For this reason, when the price reaches the demand level, as shown below, the orders get executed and a certain portion of the pending order volume gets absorbed. Typically, you will notice a sharp price reaction from the Demand Zone, and the sharper the price reaction, the more pending buy orders are resting there. Notice that every interaction with this level results in a price increase. It is important to refer to the Demand levels as an area and not as a single line on the chart. The Supply Zone is the exact opposite of the Demand Zone.
A Supply area is located above the price action and it typically contains a relatively big volume of sell orders. When the price action reaches this level, the orders start to get executed. Traders are selling the Forex pair and the price action reverses to the downside. As with the Demand, the Supply zone refers to an area and not a single level. This time the image shows a supply zone on the chart. See that every time the price action interacts with this supply area we see a decrease in the price.
As noted earlier, when the price action reaches a supply or demand zone, it is likely to reverse its direction. Therefore, these zones are used by price action traders to enter the market in the respective direction. If the price action decreases to a demand zone and bounces upwards, this creates an opportunity to trade the currency pair upwards. When the price jumps to a supply area and bounces downwards, this creates an opportunity to trade the market in a bearish direction.
It is always a good idea to draw the supply and demand areas on the chart. So then the natural question becomes: First, zoom out your trading time frame chart and switch to the next higher level time frame. The next level timeframe is 4x or 5x, your trading timeframe. Then find turning points in the price action where prices have reacted sharply. And conversely, a turning point where the price moves quickly away from the level upwards, can be considered a demand level.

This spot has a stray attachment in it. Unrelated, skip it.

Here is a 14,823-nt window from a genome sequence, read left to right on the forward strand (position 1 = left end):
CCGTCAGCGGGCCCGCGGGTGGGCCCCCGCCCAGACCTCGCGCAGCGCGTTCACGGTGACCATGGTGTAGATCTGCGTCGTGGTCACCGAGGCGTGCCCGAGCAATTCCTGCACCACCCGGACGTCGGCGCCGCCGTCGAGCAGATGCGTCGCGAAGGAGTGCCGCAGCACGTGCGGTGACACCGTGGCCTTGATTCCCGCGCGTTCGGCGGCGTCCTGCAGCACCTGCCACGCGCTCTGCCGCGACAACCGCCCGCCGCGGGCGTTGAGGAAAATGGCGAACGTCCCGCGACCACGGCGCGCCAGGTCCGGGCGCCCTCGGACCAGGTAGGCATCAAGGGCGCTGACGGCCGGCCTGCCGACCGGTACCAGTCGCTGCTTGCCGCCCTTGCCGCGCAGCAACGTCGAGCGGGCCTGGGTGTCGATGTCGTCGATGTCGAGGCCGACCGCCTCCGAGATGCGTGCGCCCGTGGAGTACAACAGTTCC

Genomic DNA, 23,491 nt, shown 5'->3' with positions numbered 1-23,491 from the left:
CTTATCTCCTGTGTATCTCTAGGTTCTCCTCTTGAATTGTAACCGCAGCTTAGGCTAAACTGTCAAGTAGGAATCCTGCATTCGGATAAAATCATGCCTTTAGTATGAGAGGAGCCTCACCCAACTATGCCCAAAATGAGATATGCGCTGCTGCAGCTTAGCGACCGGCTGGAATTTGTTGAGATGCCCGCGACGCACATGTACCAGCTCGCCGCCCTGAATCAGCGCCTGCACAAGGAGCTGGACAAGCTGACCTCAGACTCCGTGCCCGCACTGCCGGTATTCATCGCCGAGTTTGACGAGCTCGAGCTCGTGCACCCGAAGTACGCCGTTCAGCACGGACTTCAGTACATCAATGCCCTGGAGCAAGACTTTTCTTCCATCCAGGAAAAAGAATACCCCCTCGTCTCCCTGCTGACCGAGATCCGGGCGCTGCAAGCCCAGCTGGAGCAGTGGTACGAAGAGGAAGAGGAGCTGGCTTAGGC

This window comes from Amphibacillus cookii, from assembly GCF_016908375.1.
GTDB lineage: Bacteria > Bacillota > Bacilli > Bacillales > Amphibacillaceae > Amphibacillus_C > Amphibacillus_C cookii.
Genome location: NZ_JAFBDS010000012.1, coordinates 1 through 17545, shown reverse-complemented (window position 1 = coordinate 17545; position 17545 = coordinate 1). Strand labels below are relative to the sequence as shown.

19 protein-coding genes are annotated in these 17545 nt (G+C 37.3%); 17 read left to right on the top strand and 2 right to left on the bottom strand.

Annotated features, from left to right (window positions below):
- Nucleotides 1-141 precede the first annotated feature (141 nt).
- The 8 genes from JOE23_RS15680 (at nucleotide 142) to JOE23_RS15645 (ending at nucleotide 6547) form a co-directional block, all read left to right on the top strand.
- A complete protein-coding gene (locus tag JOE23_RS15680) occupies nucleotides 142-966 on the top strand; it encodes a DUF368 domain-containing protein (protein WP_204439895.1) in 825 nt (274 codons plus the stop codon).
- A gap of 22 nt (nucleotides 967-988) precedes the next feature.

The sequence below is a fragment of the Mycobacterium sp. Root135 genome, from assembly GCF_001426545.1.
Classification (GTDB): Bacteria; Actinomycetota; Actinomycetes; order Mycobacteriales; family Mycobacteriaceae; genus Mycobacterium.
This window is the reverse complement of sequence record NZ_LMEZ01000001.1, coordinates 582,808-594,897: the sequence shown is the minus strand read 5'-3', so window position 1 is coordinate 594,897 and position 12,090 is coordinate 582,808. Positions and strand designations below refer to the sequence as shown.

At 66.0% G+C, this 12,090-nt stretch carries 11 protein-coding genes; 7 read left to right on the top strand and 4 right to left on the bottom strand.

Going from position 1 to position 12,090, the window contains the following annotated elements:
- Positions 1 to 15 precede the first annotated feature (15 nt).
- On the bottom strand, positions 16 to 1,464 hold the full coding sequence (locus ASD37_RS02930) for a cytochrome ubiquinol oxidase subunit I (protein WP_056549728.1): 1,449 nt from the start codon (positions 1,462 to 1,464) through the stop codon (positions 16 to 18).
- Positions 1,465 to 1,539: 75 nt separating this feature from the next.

When you find the turning point zone simply grab a rectangular shape drawing object from your trading platform and stretch it to the right. Alternatively, there are some supply and demand trading indicators that are available in the market that you may be able to use.
A supply and demand based trading system is a relatively simple, yet powerful way to trade Forex. It is considered one of the purest price action trading mythologies around. The rules of supply and demand analysis in Forex are quite simple. You should buy when the price action approaches a demand level and bounces upwards. You expect the price to increase as a result of the aggregated buy orders in the demand zone.
Therefore, you have the opportunity to ride an upcoming price swing. You should sell when the price reaches a supply level and bounces downwards. You assume that the price action will begin to trigger the aggregated sell orders in the area, which is likely to lead to a price drop. Thus, this creates an opportunity to ride a bearish move on the chart. You would put a stop loss order right below the demand area when you are long in the market. Conversely, put your stop loss order right above the supply area.